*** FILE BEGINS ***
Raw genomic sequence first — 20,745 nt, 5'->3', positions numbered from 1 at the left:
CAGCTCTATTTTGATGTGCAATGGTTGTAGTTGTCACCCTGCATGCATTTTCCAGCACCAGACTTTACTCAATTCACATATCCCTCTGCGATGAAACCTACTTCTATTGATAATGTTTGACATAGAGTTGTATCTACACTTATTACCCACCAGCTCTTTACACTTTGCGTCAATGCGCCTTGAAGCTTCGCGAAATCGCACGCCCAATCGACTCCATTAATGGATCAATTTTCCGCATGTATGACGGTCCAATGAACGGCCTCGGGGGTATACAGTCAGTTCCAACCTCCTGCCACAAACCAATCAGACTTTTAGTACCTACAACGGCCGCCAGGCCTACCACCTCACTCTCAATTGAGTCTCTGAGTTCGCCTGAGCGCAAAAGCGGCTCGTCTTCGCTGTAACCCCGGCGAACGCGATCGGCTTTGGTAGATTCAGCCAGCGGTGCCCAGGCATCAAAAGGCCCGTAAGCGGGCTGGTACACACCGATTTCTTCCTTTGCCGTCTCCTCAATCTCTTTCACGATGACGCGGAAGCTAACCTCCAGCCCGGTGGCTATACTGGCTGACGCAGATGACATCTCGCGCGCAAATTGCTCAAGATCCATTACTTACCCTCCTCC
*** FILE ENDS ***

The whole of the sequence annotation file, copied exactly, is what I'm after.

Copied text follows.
Raw genomic sequence first — 20,745 nt, 5'->3', positions numbered from 1 at the left:
CAGCTCTATTTTGATGTGCAATGGTTGTAGTTGTCACCCTGCATGCATTTTCCAGCACCAGACTTTACTCAATTCACATATCCCTCTGCGATGAAACCTACTTCTATTGATAATGTTTGACATAGAGTTGTATCTACACTTATTACCCACCAGCTCTTTACACTTTGCGTCAATGCGCCTTGAAGCTTCGCGAAATCGCACGCCCAATCGACTCCATTAATGGATCAATTTTCCGCATGTATGACGGTCCAATGAACGGCCTCGGGGGTATACAGTCAGTTCCAACCTCCTGCCACAAACCAATCAGACTTTTAGTACCTACAACGGCCGCCAGGCCTACCACCTCACTCTCAATTGAGTCTCTGAGTTCGCCTGAGCGCAAAAGCGGCTCGTCTTCGCTGTAACCCCGGCGAACGCGATCGGCTTTGGTAGATTCAGCCAGCGGTGCCCAGGCATCAAAAGGCCCGTAAGCGGGCTGGTACACACCGATTTCTTCCTTTGCCGTCTCCTCAATCTCTTTCACGATGACGCGGAAGCTAACCTCCAGCCCGGTGGCTATACTGGCTGACGCAGATGACATCTCGCGCGCAAATTGCTCAAGATCCATTACTTACCCTCCTCC